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Skadden, Arps, Slate, Meagher & Flom LLP Savings Plan v. Little

United States District Court, E.D. New York

March 6, 2015

SKADDEN, ARPS, SLATE, MEAGHER & FLOM LLP SAVINGS PLAN, an Employee Retirement Trust, by its Trustees, Plaintiff,


DORA L. IRIZARRY, District Judge.

Plaintiff Skadden, Arps, Slate, Meagher & Flom Savings Plan ("Skadden" or the "Savings Plan") filed the instant interpleader action seeking a determination as to the appropriate recipient of certain Savings Plan benefits. ( See generally Complaint ("Compl."), Dkt. Entry No. 1.) Defendants Abdul Malik Little ("A.M. Little") and Christopher Jackson ("Jackson") are named beneficiaries of a particular account managed by the Savings Plan. (Compl. ΒΆ 9.) Skadden moves for summary judgment and default judgment against Jackson, contending that Jackson is not entitled to receipt of any benefits under the Savings Plan under New York's "Slayer Rule." ( See Mem. of L. in Supp. of Pl.'s Mot. for J. ("Pl. Mem."), Dkt. Entry No. 15-1.) A.M. Little submitted a pro se letter in support of Skadden's motion. ( See Jul. 3, 3014 Letter by A.M. Little ("A.M. Little Ltr."), Dkt. Entry No. 16.) Jackson has failed to appear in this action. For the reasons set forth below, Skadden's motion for summary judgment and motion for default judgment against Jackson is granted.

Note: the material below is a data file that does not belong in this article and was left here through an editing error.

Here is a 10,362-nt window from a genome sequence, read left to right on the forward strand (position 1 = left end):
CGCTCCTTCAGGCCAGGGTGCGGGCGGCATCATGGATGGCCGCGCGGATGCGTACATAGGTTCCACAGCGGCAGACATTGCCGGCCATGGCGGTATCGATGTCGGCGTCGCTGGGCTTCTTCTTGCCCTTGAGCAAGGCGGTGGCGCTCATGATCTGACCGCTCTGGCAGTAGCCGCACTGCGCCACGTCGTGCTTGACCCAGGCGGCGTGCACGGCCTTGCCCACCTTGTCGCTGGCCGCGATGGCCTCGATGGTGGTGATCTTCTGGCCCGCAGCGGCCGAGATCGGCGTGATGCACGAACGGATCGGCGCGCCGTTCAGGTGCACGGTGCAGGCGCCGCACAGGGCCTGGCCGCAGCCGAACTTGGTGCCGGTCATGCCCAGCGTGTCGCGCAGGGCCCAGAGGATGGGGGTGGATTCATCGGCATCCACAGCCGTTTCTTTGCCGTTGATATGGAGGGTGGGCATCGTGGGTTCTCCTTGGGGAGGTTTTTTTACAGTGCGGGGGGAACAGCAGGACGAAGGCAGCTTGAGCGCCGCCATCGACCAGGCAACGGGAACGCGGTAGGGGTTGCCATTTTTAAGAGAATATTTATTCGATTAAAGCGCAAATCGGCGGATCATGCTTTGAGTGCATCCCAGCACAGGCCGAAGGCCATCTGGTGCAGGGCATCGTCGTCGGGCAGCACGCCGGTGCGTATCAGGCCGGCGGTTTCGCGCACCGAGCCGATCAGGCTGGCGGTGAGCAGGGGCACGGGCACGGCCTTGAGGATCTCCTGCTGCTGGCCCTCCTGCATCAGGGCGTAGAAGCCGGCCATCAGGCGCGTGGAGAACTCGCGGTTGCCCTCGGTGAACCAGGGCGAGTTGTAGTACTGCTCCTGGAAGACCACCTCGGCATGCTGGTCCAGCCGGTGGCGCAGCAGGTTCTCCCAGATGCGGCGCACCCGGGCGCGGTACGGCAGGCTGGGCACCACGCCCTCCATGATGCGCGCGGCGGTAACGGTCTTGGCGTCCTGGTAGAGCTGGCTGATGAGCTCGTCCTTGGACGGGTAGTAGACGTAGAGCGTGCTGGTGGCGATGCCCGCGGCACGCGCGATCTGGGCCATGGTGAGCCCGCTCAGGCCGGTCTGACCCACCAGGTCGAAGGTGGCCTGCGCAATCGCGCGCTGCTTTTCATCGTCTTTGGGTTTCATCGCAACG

The facts underlying this action are not in dispute. Rosemarie Little ("Little") was an employee of the law firm of Skadden, Arps, Slate, Meagher & Flom LLP. Little participated in the Savings Plan through a 401(k) account. Little designated A.M Little, her son, and Jackson, her grandson, as beneficiaries of her account in the case of her death. Little specified that, in the case of her death, A.M. Little would receive 75% and Jackson would receive 25% of any of her accumulated benefits. On July 18, 2013, Jackson pled guilty to manslaughter with the intent to cause physical injury in connection with Little's death. The Savings Plan has not distributed Jackson's share of the benefits.

The Savings Plan filed this action to seek a ruling from this Court permitting the Savings Plan to distribute Jackson's share of the benefits to A.M. Little. Skadden served copies of the complaint and motion papers on Jackson at his place of incarceration. To date, Jackson has failed to appear in this action.


I. Default Judgment